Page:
Interpersonal Similarity, Dissimilarity Bonds: An Expectation-states Approach

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Department of Sociology, Stanford University., 1979 - Expectation (Psychology) - 560 pages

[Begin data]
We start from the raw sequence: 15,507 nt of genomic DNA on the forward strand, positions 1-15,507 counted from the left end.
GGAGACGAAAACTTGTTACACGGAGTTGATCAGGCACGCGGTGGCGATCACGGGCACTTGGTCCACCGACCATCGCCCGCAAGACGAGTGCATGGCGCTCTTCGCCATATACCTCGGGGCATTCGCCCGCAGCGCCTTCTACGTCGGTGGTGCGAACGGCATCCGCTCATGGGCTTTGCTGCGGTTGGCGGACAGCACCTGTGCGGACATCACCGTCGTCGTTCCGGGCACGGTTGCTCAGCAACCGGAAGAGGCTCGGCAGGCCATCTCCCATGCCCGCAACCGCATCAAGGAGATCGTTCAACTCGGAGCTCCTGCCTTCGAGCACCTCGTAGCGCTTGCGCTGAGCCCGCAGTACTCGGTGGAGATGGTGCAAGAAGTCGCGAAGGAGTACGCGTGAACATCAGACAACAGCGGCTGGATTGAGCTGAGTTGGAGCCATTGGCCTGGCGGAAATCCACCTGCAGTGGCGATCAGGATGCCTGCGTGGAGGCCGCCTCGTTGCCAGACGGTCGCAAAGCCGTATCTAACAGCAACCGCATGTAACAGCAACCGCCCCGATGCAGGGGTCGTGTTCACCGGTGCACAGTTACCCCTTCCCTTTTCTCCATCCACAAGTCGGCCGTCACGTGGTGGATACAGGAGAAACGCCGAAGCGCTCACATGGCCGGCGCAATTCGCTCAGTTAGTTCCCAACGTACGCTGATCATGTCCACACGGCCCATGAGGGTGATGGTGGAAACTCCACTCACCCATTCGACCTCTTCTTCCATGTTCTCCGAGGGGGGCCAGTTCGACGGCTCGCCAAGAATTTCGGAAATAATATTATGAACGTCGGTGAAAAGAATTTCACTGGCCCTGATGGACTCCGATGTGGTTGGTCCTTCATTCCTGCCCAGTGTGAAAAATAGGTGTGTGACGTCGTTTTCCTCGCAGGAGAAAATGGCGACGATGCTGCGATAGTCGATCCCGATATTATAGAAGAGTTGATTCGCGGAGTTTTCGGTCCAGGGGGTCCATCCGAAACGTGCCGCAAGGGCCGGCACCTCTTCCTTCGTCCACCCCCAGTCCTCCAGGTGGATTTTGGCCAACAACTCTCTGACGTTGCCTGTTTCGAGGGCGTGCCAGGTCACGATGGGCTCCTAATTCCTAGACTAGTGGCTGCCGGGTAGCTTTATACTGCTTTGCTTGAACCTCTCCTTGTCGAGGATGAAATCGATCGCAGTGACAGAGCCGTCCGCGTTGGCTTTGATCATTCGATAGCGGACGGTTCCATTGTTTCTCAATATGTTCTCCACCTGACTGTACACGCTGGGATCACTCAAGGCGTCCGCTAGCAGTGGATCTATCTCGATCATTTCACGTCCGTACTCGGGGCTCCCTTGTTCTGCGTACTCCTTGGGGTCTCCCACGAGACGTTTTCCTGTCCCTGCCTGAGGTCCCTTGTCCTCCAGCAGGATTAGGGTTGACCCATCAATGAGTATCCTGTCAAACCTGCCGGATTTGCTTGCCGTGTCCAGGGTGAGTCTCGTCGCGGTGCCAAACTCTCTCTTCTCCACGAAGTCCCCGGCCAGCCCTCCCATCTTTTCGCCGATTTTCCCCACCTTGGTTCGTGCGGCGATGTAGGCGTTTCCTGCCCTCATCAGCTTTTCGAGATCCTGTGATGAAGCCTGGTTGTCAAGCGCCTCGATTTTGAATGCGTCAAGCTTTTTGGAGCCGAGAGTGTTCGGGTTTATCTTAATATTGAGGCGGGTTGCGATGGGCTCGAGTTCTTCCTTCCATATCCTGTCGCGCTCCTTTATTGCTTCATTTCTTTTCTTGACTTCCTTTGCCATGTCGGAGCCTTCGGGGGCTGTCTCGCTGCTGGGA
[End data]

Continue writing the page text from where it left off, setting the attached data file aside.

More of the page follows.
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This thesis concerns the emergence of power and prestige orders among interactants in collectively-oriented task situations. The focal issue concerns conditions under which an individual in such situations will choose some other person to serve as a referent who provides the basis for the formation of performance expectations for the individual. A theory is presented which introduces a hypothetical construct termed an interpersonal similarity/dissimilarity bond which captures the notion that a person may perceive that s/he is so similar (dissimilar) to another person on one or more dimensions, that s/he is also likely to be similar (dissimilar) on other unrelated, but not specifically dissociated, dimensions as well. Under predicted circumstances, a person will form performance expectations for self and others on the basis of these bonds. These expectations will have behavioral manifestations which create an observable power and prestige order. The theory also predicts the con-comitant formation of sentiment structures with behavioral consequences. A laboratory experiment which was conducted as a first test of the theory is described. The results strongly support the notion of interpersonal similarity/dissimilarity bonds and the formation of expectation states. Predictions concerning sentiment structures are less strongly supported; further tests are recommended. (Author).

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